What is CBD

Cannabidiol, or CBD, is a non-intoxicating component of the cannabis plant with enormous therapeutic potential. Researchers are currently studying the effects of CBD on a wide range of conditions including chronic pain, insomnia, PTSD, anxiety, epilepsy, dementia and more.

Extensive preclinical research and some clinical studies have shown that CBD has strong anti-oxidant, anti-inflammatory, anticonvulsant, anti-depressant, anti-psychotic, anti-tumoral, and neuroprotective qualities.

Will CBD make me feel high?

Cannabidiol (CBD) has many health benefits, without producing the psychoactive, “euphoric” effects of THC. “Relaxing but not intoxicating” is how some of my patients have described the effect. That said, I did have one patient that felt that a low dose of CBD did make her feel high. This is why I recommend starting with very low dosages.

Is it safe?

– CBD exhibits no effects on humans indicative of any abuse or dependence potential.

– To date, there is no evidence of recreational use of CBD or any public health-related problems associated with the use of pure CBD.

– Chronic use and high doses up to 1,500 mg/day of CBD are reportedly well tolerated in humans.

What are cannabinoids?

Cannabinoids (e.g., THC and CBD) are the chemical compounds secreted by cannabis flowers that can affect the human body. They work by imitating compounds our bodies naturally produce, called endocannabinoids, that affect nerve, brain and immune cell activity.

Currently, there are two known primary cannabinoid receptors: CB1 and CB2 receptors. CB1 receptors are located in the central nervous system, and in some peripheral tissues. They affect appetite, muscle control, pain, cognition, thermoregulation, and our stress response. CB2 receptors are primarily found in immune cells, and at a lower density in the central nervous system. CB2 activation is associated with immune function and immune cell proliferation, inflammation, and pain. Although these two cannabinoid receptors have been studied relatively extensively, there are more cannabinoid receptors being examined.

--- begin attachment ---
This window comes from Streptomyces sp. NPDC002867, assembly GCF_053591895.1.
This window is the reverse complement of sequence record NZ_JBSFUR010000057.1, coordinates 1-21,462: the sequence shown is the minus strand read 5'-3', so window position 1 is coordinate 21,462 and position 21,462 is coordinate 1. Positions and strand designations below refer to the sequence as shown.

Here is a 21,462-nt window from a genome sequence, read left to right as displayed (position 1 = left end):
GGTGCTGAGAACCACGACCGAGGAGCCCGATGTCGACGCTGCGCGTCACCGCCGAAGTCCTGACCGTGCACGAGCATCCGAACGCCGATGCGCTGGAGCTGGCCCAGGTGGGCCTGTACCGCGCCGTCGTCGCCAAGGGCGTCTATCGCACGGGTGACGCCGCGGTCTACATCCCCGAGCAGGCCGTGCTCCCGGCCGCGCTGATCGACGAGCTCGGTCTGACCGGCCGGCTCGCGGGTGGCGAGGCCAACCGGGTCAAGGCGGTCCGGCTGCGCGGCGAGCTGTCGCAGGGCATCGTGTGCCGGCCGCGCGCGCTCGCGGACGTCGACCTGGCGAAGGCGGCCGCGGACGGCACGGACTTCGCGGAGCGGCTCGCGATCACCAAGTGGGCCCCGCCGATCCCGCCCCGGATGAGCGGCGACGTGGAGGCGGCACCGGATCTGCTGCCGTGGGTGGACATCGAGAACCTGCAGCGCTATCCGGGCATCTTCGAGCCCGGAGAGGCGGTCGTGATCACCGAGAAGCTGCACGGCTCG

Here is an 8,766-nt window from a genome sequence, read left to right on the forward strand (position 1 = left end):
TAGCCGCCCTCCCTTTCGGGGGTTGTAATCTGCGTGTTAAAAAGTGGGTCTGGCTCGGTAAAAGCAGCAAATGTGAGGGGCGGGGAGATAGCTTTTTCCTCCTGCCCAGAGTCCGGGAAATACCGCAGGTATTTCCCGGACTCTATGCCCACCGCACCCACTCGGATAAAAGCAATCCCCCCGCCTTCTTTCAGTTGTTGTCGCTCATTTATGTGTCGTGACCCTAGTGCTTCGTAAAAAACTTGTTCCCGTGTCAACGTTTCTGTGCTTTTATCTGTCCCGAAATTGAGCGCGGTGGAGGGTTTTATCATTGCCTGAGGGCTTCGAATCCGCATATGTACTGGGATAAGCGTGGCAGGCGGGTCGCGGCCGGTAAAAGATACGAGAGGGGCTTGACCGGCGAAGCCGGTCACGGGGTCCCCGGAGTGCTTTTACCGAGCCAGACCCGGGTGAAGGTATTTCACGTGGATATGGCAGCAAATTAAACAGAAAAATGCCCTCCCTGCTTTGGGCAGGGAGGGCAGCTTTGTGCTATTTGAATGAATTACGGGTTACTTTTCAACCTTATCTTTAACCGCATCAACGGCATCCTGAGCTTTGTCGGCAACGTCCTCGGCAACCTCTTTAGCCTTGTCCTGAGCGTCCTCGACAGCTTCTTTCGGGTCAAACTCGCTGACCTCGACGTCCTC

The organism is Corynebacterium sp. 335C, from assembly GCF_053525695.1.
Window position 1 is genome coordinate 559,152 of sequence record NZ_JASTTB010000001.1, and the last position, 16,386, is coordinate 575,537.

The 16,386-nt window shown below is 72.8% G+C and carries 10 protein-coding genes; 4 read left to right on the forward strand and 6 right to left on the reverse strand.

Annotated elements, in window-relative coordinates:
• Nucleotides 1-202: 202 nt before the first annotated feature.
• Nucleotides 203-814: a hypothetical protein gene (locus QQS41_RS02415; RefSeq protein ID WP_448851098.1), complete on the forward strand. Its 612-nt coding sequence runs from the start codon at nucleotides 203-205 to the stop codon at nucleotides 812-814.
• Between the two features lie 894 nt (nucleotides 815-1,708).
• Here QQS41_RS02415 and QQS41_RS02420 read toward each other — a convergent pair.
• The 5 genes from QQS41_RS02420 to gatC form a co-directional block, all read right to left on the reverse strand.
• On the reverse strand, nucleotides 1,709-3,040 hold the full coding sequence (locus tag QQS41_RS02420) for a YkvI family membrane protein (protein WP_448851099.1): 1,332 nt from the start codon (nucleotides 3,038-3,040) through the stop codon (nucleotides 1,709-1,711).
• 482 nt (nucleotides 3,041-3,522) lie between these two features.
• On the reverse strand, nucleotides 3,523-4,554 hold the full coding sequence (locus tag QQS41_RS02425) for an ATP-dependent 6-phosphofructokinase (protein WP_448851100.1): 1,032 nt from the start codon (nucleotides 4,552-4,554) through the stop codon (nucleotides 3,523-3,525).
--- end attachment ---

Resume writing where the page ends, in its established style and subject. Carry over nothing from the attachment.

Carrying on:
What is the difference between hemp and marijuana?

Although both hemp and “marijuana” are technically variants of the Cannabis sativa plant, there are significant differences between them. Hemp is considered “industrial” under current regulations, and is defined as having less than 0.3% THC

In the US, the legal definition of “industrial hemp,” (as defined in Section 7606 of the Agricultural Appropriations Act of 2014), is “the plant Cannabis sativa L. and any part of such plant, whether growing or not, with a delta-9 tetrahydrocannabinol concentration of not more than 0.3 percent on a dry weight basis.”

Marijuana generally refers to Cannabis sativa plants that have a high concentration of THC, and the word stems from the recreational use of THC rich cannabis for the purpose of getting “high.” Hemp plants possess a high concentration of CBD, with only traces of THC, and hemp extracts are associated with medicinal use.

Does CBD affect appetite?

Unlike THC, CBD has negligible effects on appetite and satiety.

Does CBD cause side effects?

Typically CBD is not associated with many side effects but these have all been reported:
– Dry mouth
– Drowsiness
– Lightheadedness
– Rarely can cause feelings of mild intoxication

We hope that this answers your questions